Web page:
November 12, 2001
Dr. Peter Ferenci from the University of Vienna presented this report at the 52nd annual meeting of the AASLD in Dallas, Texas. In previous presentations this group of investigators in the U.S. and Europe have shown that failure to achieve a greater than two log or negative status of HCV-RNA after 12 weeks of treatment with pegylated interferon and ribavirin is highly predictive of a lack of sustained virologic response (SVR). In this report, the objective was to investigate the effect of genotype and adherence to treatment on the positive and negative predictive value for sustained virologic response using the 12-week response of a greater than two log drop or negative HCV-RNA. All patients were treated with pegylated interferon alfa 2-a and ribavirin in a large randomized trial and the data was analyzed retrospectively for positive predictive value and negative predictive value. Genotype 1 patients achieving a 12-week response had a 57% chance of achieving SVR whereas those genotype 1 patients not achieving a response at 12 weeks had a 98% chance of not achieving a sustained viral response. On the other hand, genotype 2 and 3 patients achieving a response at 12 weeks had a 77% chance of going on to a sustained viral response.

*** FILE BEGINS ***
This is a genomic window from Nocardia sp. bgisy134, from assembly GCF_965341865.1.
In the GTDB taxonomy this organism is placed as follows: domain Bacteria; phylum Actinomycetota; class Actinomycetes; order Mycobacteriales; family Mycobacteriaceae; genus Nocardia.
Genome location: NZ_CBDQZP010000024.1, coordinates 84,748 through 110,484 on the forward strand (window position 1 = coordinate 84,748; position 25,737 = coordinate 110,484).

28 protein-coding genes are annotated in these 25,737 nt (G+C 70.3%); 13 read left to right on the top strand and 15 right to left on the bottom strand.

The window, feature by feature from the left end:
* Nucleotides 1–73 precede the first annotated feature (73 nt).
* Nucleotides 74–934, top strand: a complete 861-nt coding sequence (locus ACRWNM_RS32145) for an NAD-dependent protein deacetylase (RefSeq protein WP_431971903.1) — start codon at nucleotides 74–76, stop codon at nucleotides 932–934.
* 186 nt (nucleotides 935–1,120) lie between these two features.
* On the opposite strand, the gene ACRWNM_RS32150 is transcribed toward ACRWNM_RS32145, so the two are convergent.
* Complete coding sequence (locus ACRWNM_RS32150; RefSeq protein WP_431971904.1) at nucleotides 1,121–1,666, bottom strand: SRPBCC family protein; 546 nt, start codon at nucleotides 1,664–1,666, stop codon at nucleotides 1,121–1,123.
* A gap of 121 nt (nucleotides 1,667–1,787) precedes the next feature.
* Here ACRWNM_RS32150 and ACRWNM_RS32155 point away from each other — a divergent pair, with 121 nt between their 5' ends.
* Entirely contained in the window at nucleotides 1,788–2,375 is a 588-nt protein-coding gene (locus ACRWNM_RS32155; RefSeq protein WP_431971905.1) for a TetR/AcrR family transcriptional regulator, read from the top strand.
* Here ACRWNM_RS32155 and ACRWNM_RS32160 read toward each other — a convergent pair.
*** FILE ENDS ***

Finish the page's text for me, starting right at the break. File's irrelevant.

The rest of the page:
The second part of the report centered on the issue of adherence to therapy. Patients taking 80% of the doses of both medications at least 80% of the prescribed time had a 75% chance of achieving sustained viral response while those who fell below the 80% mark had only a 48% chance of going on to SVR. Combining both the 12-week response data and adherence data revealed that genotype 1 patients adhering to the therapy have a 67% chance of achieving viral clearance while those below the 80% mark have only a 40% chance. For genotype 2 and 3 patients, 86% achieved sustained viral clearance if they met these criteria while those who didn't had only a 58% chance of viral clearance.
This report is very important as it conclusively shows that early viral response is probably the most important predictor of which patients will go on to clear virus. It also points to the importance of adhering to therapy which when combined with early viral response leads to the highest achievable levels of sustained viral clearance. These data will now allow us to predict which patients will be most likely to clear virus thus concentrating our efforts on these individuals and making therapy more cost effective.
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